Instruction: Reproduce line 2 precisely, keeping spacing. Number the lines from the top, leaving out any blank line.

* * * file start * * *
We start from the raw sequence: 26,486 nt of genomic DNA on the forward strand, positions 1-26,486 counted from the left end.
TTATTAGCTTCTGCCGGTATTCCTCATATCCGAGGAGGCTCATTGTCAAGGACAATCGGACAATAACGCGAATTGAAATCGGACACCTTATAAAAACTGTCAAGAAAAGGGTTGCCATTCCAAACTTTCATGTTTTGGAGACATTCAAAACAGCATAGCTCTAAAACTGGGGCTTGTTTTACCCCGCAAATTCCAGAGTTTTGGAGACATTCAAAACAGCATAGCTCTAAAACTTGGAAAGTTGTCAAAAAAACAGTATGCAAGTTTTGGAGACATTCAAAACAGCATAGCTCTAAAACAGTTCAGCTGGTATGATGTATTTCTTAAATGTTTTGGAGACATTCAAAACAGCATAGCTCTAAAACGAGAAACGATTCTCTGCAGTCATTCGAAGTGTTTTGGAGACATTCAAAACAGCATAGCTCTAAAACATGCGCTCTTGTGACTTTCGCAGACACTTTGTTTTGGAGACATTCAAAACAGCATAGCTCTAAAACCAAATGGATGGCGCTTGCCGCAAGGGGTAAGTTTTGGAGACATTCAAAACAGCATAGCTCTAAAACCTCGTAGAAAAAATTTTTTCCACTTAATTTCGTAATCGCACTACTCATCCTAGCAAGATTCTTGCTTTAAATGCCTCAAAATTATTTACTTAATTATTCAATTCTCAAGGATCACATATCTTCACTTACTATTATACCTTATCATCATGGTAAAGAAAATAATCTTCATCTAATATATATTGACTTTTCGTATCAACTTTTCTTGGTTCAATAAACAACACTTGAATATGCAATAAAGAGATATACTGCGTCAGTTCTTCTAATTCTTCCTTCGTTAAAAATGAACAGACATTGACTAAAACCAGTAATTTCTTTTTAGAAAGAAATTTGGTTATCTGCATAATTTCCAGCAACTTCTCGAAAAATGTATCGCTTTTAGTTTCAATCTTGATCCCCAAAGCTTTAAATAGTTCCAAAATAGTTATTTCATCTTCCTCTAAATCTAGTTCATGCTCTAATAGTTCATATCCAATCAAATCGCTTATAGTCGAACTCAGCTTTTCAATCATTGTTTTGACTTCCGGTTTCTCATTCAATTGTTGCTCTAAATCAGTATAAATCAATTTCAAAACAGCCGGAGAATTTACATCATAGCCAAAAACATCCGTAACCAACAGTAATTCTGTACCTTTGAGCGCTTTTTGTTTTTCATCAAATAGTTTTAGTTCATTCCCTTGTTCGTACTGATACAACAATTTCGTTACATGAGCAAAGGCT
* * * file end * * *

TTATTAGCTTCTGCCGGTATTCCTCATATCCGAGGAGGCTCATTGTCAAGGACAATCGGACAATAACGCGAATTGAAATCGGACACCTTATAAAAACTGTCAAGAAAAGGGTTGCCATTCCAAACTTTCATGTTTTGGAGACATTCAAAACAGCATAGCTCTAAAACTGGGGCTTGTTTTACCCCGCAAATTCCAGAGTTTTGGAGACATTCAAAACAGCATAGCTCTAAAACTTGGAAAGTTGTCAAAAAAACAGTATGCAAGTTTTGGAGACATTCAAAACAGCATAGCTCTAAAACAGTTCAGCTGGTATGATGTATTTCTTAAATGTTTTGGAGACATTCAAAACAGCATAGCTCTAAAACGAGAAACGATTCTCTGCAGTCATTCGAAGTGTTTTGGAGACATTCAAAACAGCATAGCTCTAAAACATGCGCTCTTGTGACTTTCGCAGACACTTTGTTTTGGAGACATTCAAAACAGCATAGCTCTAAAACCAAATGGATGGCGCTTGCCGCAAGGGGTAAGTTTTGGAGACATTCAAAACAGCATAGCTCTAAAACCTCGTAGAAAAAATTTTTTCCACTTAATTTCGTAATCGCACTACTCATCCTAGCAAGATTCTTGCTTTAAATGCCTCAAAATTATTTACTTAATTATTCAATTCTCAAGGATCACATATCTTCACTTACTATTATACCTTATCATCATGGTAAAGAAAATAATCTTCATCTAATATATATTGACTTTTCGTATCAACTTTTCTTGGTTCAATAAACAACACTTGAATATGCAATAAAGAGATATACTGCGTCAGTTCTTCTAATTCTTCCTTCGTTAAAAATGAACAGACATTGACTAAAACCAGTAATTTCTTTTTAGAAAGAAATTTGGTTATCTGCATAATTTCCAGCAACTTCTCGAAAAATGTATCGCTTTTAGTTTCAATCTTGATCCCCAAAGCTTTAAATAGTTCCAAAATAGTTATTTCATCTTCCTCTAAATCTAGTTCATGCTCTAATAGTTCATATCCAATCAAATCGCTTATAGTCGAACTCAGCTTTTCAATCATTGTTTTGACTTCCGGTTTCTCATTCAATTGTTGCTCTAAATCAGTATAAATCAATTTCAAAACAGCCGGAGAATTTACATCATAGCCAAAAACATCCGTAACCAACAGTAATTCTGTACCTTTGAGCGCTTTTTGTTTTTCATCAAATAGTTTTAGTTCATTCCCTTGTTCGTACTGATACAACAATTTCGTTACATGAGCAAAGGCT